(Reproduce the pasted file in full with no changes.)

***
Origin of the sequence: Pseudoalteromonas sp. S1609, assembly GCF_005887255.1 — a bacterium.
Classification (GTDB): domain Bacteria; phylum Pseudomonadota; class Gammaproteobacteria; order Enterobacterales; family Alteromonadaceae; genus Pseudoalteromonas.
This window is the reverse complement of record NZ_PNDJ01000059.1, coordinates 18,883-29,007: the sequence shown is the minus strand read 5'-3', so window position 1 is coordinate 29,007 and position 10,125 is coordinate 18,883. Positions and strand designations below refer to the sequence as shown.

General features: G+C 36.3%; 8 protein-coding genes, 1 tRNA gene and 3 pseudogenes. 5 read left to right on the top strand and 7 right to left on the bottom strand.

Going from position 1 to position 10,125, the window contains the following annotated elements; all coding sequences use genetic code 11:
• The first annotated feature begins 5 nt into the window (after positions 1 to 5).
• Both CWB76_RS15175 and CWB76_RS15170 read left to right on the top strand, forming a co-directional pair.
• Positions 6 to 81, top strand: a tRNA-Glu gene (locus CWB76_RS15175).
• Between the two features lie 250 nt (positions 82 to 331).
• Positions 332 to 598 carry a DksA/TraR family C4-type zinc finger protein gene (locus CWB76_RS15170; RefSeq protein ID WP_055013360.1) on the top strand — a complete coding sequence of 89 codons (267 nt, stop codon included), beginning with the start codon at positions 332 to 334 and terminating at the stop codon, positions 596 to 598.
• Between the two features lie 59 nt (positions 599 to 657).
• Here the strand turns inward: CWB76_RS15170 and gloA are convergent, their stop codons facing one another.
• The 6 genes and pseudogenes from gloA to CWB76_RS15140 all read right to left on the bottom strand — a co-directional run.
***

Origin of the sequence: Pseudoalteromonas sp. S1609, assembly GCF_005887255.1 — a bacterium.
Classification (GTDB): domain Bacteria; phylum Pseudomonadota; class Gammaproteobacteria; order Enterobacterales; family Alteromonadaceae; genus Pseudoalteromonas.
This window is the reverse complement of record NZ_PNDJ01000059.1, coordinates 18,883-29,007: the sequence shown is the minus strand read 5'-3', so window position 1 is coordinate 29,007 and position 10,125 is coordinate 18,883. Positions and strand designations below refer to the sequence as shown.

General features: G+C 36.3%; 8 protein-coding genes, 1 tRNA gene and 3 pseudogenes. 5 read left to right on the top strand and 7 right to left on the bottom strand.

Going from position 1 to position 10,125, the window contains the following annotated elements; all coding sequences use genetic code 11:
• The first annotated feature begins 5 nt into the window (after positions 1 to 5).
• Both CWB76_RS15175 and CWB76_RS15170 read left to right on the top strand, forming a co-directional pair.
• Positions 6 to 81, top strand: a tRNA-Glu gene (locus CWB76_RS15175).
• Between the two features lie 250 nt (positions 82 to 331).
• Positions 332 to 598 carry a DksA/TraR family C4-type zinc finger protein gene (locus CWB76_RS15170; RefSeq protein ID WP_055013360.1) on the top strand — a complete coding sequence of 89 codons (267 nt, stop codon included), beginning with the start codon at positions 332 to 334 and terminating at the stop codon, positions 596 to 598.
• Between the two features lie 59 nt (positions 599 to 657).
• Here the strand turns inward: CWB76_RS15170 and gloA are convergent, their stop codons facing one another.
• The 6 genes and pseudogenes from gloA to CWB76_RS15140 all read right to left on the bottom strand — a co-directional run.